The legacy professors: those who have worked at the University for decades on end. Through years of work, their names have become synonymous with innovation. They are a group of authors, researchers, scientists, friends and mentors, their stories as varied as their respective backgrounds and life experiences. These are the individuals who have both witnessed history and become a part of it.
From tear gas to tenure
The role of the journalist is to act as a record keeper for history. Kenneth Doyle, a professor at the Hubbard School of Journalism and Mass Communication, has done just that since joining the University in September 1966.
“I think life today at the University is much more boring than in the past,” Doyle said with a light chuckle.
Doyle has lived through things most students can only experience through black and white photos printed in history books. He can remember watching Vietnam War protests from an upper floor of Ford Hall.
Students had barricaded Washington Avenue and were met with soldiers and police officers with batons.
“It really was like a war zone,” Doyle said. “They were throwing tear gas across the mall. Helicopters were flying overhead and the 'pud, pud, pud' sounds of the blades made the adrenaline surge.”
Doyle has noted a distinct shift in student life since his own college days, when he and his friends would “commandeer” tables at a nearby coffee shop and “talk on end about philosophy and theology.”
Now, he said the world is too hurried to do that; with the expense of college tuition, students may work multiple jobs and lack the luxury of time for contemplation. More than that, Doyle misses a culture that encourages discussion.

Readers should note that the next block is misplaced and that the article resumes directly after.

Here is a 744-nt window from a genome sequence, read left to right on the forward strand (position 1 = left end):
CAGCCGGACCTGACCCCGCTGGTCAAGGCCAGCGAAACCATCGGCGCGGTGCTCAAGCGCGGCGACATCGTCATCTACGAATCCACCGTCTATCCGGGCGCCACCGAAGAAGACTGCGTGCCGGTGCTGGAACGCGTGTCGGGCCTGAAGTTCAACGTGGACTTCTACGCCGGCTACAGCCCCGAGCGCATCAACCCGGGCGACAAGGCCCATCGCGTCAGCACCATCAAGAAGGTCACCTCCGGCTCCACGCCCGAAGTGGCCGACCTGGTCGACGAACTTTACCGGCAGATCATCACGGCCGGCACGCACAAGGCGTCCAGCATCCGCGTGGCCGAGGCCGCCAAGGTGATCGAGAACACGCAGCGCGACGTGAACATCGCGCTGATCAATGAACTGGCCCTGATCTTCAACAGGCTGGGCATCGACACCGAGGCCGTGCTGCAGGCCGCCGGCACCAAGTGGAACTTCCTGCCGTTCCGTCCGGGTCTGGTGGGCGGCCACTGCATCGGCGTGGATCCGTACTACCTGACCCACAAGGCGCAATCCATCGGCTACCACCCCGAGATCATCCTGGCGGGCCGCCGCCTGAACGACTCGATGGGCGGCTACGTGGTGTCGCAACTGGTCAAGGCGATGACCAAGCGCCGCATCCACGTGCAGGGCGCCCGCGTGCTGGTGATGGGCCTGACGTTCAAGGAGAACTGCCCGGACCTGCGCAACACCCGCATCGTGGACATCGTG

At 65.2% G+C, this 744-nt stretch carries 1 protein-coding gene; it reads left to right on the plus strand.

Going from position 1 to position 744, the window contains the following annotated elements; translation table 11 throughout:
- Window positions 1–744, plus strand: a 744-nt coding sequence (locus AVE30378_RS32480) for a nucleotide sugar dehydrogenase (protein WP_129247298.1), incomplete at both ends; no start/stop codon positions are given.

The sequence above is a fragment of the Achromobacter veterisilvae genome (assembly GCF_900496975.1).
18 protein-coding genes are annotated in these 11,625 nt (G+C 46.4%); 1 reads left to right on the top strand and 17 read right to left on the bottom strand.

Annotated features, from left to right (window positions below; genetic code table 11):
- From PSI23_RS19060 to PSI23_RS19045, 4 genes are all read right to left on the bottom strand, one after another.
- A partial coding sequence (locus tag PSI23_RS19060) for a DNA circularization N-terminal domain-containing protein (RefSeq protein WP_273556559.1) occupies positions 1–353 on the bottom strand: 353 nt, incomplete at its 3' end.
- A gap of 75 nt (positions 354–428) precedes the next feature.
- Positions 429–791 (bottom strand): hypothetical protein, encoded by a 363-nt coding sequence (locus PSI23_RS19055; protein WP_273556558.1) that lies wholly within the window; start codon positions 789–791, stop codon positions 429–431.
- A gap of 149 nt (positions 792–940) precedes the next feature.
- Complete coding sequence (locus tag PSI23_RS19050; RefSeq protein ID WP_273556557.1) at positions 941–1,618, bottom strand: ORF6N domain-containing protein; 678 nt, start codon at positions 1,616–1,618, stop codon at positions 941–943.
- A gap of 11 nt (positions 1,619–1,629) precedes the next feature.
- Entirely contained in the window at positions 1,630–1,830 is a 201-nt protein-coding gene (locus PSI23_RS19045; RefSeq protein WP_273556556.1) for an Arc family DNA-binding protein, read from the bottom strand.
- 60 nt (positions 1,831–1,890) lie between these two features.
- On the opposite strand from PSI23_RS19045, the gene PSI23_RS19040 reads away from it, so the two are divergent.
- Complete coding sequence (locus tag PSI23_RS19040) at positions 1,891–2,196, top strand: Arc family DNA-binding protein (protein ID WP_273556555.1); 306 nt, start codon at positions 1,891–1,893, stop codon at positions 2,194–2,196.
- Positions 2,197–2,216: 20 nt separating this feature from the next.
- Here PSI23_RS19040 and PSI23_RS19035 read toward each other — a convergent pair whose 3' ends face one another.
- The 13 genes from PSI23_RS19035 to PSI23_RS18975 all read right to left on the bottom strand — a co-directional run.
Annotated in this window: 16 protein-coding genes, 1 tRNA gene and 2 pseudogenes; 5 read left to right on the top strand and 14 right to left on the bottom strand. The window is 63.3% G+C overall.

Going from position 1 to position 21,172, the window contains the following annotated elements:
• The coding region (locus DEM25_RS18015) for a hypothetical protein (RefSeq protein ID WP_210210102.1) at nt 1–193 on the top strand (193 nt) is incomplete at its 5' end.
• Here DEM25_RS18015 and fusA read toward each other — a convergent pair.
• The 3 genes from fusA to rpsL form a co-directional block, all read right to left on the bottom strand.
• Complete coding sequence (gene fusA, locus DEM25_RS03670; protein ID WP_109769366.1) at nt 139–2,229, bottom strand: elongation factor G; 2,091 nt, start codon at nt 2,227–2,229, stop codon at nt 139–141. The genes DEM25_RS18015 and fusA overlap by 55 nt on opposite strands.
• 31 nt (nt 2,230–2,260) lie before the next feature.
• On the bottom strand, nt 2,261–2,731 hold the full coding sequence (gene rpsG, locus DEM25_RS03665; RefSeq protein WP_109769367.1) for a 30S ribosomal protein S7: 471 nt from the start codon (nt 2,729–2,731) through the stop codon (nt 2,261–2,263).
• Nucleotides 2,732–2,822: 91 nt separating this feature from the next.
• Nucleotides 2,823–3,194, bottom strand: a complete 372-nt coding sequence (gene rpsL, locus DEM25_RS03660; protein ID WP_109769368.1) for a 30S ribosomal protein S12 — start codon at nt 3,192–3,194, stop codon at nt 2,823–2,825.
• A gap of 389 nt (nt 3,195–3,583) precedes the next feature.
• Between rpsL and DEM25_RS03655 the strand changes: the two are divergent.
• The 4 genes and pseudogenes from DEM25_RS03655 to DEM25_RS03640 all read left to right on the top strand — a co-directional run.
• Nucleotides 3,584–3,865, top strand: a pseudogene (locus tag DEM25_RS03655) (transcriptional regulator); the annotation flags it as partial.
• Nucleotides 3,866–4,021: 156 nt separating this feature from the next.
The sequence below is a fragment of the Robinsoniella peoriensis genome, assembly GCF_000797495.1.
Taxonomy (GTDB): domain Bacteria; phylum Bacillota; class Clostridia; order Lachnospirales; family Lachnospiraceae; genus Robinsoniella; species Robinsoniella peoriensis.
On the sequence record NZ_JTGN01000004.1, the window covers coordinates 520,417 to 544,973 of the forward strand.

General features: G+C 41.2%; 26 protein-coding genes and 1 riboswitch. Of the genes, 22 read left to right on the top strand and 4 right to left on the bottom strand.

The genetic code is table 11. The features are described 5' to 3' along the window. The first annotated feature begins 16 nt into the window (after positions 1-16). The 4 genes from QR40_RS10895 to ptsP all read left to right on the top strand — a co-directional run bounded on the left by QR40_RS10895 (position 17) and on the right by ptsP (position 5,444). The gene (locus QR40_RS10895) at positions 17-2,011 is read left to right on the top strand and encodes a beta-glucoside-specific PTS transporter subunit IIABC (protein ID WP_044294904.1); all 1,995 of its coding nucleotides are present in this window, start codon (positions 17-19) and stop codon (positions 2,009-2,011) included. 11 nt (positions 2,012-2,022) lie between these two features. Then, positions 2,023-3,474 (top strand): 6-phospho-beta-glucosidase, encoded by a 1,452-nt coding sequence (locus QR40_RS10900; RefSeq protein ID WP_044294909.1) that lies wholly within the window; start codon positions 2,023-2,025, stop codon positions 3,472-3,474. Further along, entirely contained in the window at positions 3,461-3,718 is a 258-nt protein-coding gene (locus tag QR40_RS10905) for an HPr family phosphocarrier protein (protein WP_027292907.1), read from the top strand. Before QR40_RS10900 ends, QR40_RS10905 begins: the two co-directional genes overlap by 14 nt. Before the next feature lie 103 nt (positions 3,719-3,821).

“It is much harder recently for students to discuss controversial issues. You can't run a university on the belief of not offending people, you must believe that a university is the marketplace of ideas,” he said.
In the more than 50 years that he has been at the University, Doyle said he enjoys the relationships he has built with students and the chance to be a mentor the most.
“[Now], I think students may view me less as a fatherly figure and more of a grandfather,” he said.
A field all her own
When she started at the University in 1979 to teach and research the effects of early childhood adversity, Dr. Megan Gunnar still used a typewriter. Things have changed a bit since then.
In the following four decades, Gunnar has taught, researched, mentored, raised a family and helped found an institute which bears her name: the Gunnar Laboratory for Developmental Psychobiology Research. Though she admits it was hard work, Gunnar credits her success in large part to her colleagues.
“It’s a fabulous department and a wonderful place to be. There’s a lot to be said for a supportive, cohesive department with great people who care about what they’re doing,” Gunnar said.
Graduate student Carrie DePasquale, who currently researches in the Gunnar Lab, said she also feels thankful for the chance to work with Gunnar.
“The way that [Gunnar] thinks through problems and … helps me through my research is really helpful,” DePasquale said. “When I was looking at graduate schools, I looked at a bunch of other professors only to realize that the educators I liked had all been mentored by Megan.”
Gunnar said the opportunities for guidance and mentorship have proven most gratifying to her.
“I had no idea when I started teaching how much I would truly, truly enjoy mentoring,” Gunnar said. “My legacy? I think it will be all those brilliant students out there changing the world."
Expansion and innovation
Dr. Shashi Shekhar came to the University around Christmas 1989. It was the same year that the Berlin Wall fell, a time when shoulder pads were almost as large as the hair.